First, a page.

Student News

Molecule of the Week: Ibuprofen

communications – April 24, 2012

Go to the health center with a headache, muscle aches or a cold and chances are you will leave with some ibuprofen. But have you ever wondered why they give you the same medicine for your shin pain after running and for that fever you had winter term? Well, the answer lies somewhere in ibuprofen’s ability to inhibit inflammation. 

Unlike aspirin, which was patented since the late 19th century, ibuprofen was developed by a British research team called the Boots Group in the 1960s. Since then, ibuprofen has been marketed commercially as Advil and Motrin. Today, ibuprofen is the most commonly recommended over-the-counter drug for inflammation relief with sales exceeding one billion dollars annually. 

The reason ibuprofen has been so successful in the past half-century lies in its ability to lie in the active sites of enzymes called cyclooxygenases or COX. These enzymes are responsible for the production of prostaglandins, the molecules linked to inflammation in the body. Because of its chemical structure and effective ability as an anti-inflammatory, ibuprofen is classified as a NSAID, or a non-steroidal anti-inflammatory.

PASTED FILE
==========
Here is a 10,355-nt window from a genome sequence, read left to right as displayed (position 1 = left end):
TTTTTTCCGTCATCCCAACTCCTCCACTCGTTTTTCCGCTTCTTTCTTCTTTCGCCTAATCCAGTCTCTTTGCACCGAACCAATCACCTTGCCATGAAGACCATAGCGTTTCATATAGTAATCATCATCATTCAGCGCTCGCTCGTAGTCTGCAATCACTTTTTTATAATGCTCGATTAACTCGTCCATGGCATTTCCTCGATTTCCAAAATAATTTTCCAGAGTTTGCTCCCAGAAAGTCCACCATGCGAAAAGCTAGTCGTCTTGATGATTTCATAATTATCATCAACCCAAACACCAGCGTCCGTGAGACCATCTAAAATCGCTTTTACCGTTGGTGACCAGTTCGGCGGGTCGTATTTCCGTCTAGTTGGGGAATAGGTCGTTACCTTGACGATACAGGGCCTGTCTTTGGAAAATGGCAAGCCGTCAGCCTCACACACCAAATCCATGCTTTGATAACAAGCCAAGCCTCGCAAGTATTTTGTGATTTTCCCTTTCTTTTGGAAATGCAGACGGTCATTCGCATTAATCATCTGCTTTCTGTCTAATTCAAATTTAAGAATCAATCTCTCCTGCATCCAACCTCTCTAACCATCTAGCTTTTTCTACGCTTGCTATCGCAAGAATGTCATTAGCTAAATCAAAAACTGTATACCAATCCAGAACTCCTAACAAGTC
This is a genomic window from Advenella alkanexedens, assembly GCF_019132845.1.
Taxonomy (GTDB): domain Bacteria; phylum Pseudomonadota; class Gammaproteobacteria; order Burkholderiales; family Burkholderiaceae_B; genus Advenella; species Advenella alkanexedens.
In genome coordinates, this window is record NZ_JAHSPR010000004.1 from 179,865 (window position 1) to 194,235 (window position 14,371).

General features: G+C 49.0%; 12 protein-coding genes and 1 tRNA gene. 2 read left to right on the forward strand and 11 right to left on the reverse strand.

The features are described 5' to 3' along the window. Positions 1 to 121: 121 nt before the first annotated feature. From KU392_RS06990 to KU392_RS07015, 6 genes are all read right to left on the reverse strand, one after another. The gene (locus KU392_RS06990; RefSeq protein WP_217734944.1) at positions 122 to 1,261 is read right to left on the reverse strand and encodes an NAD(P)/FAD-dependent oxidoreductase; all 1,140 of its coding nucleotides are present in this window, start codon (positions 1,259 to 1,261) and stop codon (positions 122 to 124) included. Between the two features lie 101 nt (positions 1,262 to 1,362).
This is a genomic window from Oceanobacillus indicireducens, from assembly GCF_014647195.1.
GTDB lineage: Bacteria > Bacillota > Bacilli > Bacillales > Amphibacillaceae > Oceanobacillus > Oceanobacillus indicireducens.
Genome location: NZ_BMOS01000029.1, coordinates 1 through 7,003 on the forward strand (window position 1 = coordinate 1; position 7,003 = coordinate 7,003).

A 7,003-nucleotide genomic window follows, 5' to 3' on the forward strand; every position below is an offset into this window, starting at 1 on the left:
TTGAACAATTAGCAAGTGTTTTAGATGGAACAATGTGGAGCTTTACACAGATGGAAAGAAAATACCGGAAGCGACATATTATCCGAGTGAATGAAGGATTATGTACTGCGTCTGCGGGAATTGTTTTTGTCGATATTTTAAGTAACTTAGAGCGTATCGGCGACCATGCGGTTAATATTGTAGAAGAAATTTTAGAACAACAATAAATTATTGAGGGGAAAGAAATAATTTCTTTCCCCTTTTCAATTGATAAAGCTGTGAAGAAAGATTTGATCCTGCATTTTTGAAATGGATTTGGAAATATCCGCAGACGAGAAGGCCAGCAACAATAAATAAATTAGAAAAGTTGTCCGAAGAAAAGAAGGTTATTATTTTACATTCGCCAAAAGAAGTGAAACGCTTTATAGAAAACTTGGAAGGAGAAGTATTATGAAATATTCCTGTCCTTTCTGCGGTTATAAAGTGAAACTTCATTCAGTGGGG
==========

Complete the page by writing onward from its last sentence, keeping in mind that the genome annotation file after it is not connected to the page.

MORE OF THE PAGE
As well as being a NSAID, ibuprofen is also classified as an analgesic, or non-sedative pain reducer, and an antipyretic, or fever reducer. While pain and fever have a complicated and diverse range of causes, the prostaglandins linked to ibuprofen’s inhibition of COX have been correlated to both pain and fever. Considering all of this, it’s not hard to see why ibuprofen has been a staple in health centers around the country.

Despite all of the good ibuprofen does, be warned: it does come with side effects. These particular effects range from mild (dizziness, stomachache, nausea, or heartburn) to severe (chest pain, confusion or an anaphylactic response in some cases). Even worse, a daily dose of ibuprofen has been recently linked to heart attacks in some patients. Despite all of its good, daily ibuprofen dosing should never exceed 800 mg or side effects ranging from blurred vision to tachycardia may result.

Reports on annual ibuprofen sales vary. Read more about this estimation.

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